In September 2018 open-access journal Scientific Reports caused quite a stir by publishing an article which claimed that a highly diluted homeopathic remedy could treat pain in rats. Soon critics found a couple of mistakes (duplicated images, an unlikely resemblance between datapoints in different graphs) and methodological issues. This raised questions on how this article could have passed peer review. The journal announced that the case would be reviewed. In June 2019 the article was retracted, see Retraction Watch for a report on this and links to the critical reviews of the study.
While I was writing myself a short article on this matter for the coming edition of Skepter, the magazine of the Dutch skeptics foundation, I stumbled upon an issue unraised in any commentary I had read on this study. The authors stated that they used the well known homeopathic remedy Rhus tox, which has been in the homeopathic repertoire since the beginning, but the title of their article is: Ultra-diluted Toxicodendron pubescens attenuates pro-inflammatory cytokines and ROS- mediated neuropathic pain in rats. In some articles, this Toxicodendron pubescens is correctly identified as the Atlantic poison oak, but I knew that according to homeopaths Rhus tox is derived from poison ivy, a more common plant with the scientific name Toxicodendron radicans. (*) So what was happening here?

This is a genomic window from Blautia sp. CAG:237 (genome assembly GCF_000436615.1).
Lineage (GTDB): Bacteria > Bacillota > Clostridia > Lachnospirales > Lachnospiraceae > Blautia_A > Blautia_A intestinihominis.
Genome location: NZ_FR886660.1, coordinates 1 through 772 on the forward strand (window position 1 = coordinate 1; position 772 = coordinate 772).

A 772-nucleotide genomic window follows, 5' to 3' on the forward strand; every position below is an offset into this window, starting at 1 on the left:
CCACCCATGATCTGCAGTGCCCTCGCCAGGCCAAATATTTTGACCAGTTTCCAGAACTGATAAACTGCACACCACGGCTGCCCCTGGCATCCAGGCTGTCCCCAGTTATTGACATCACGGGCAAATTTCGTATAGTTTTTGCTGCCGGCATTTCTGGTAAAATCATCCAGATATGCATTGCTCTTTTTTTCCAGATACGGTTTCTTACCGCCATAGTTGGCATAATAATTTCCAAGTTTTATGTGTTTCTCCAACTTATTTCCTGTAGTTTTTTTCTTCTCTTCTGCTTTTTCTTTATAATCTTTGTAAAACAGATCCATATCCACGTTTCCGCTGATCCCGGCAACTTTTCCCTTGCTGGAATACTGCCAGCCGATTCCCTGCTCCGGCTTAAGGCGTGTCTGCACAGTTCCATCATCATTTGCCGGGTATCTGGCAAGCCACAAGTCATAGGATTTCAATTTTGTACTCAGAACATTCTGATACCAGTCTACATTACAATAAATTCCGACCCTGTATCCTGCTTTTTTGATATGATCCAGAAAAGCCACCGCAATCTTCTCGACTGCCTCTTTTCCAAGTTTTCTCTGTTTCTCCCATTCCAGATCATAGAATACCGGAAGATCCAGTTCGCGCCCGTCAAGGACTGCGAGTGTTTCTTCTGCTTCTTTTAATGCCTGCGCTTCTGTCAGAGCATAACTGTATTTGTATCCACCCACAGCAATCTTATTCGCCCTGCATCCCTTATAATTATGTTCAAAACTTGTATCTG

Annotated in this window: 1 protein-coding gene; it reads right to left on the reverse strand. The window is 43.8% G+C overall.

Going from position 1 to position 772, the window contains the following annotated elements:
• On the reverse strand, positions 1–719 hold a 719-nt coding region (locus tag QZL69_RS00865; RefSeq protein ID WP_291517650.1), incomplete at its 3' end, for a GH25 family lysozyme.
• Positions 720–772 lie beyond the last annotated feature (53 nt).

After looking into this a bit deeper, I think I found out what went wrong. The Indian authors of the article in Scientific Reports published more studies on Rhus tox, most of them in the infamous journal Homeopathy. Some also have Toxicodendron pubescens in the title. In all these articles the authors give the same article as a reference for some background on the use of Rhus tox in homeopathy: Dos Santos, A., Perazzo, F., Cardoso, L. & Carvalho, J. In vivo study of the anti-inflammatory effect of Rhus toxicodendron. Homeopathy 96, 95–101 (2007). [link] Look at the first few lines of the Introduction of that article:
I think you’ll notice that they somehow tried to distinguish the two plants, but messed up completely. As the only scientific name mentioned (for both plants) is Toxicodendron pubescens, this will have stuck with the Indian researchers.
For the homeopathic researchers the proper scientific name probably doesn’t matter at all. When they need some Rhus tox, they order it by that name from a homeopathic pharmacist. And in the end, it doesn’t matter what they then receive, as they usually dilute the stuff to such bizarre levels that it won’t make a difference for their experiments anyway…
* That Rhus tox as used by homeopaths is indeed made from poison ivy, see for instance this article, which describes the different Toxicodendron species and the remedies made from those.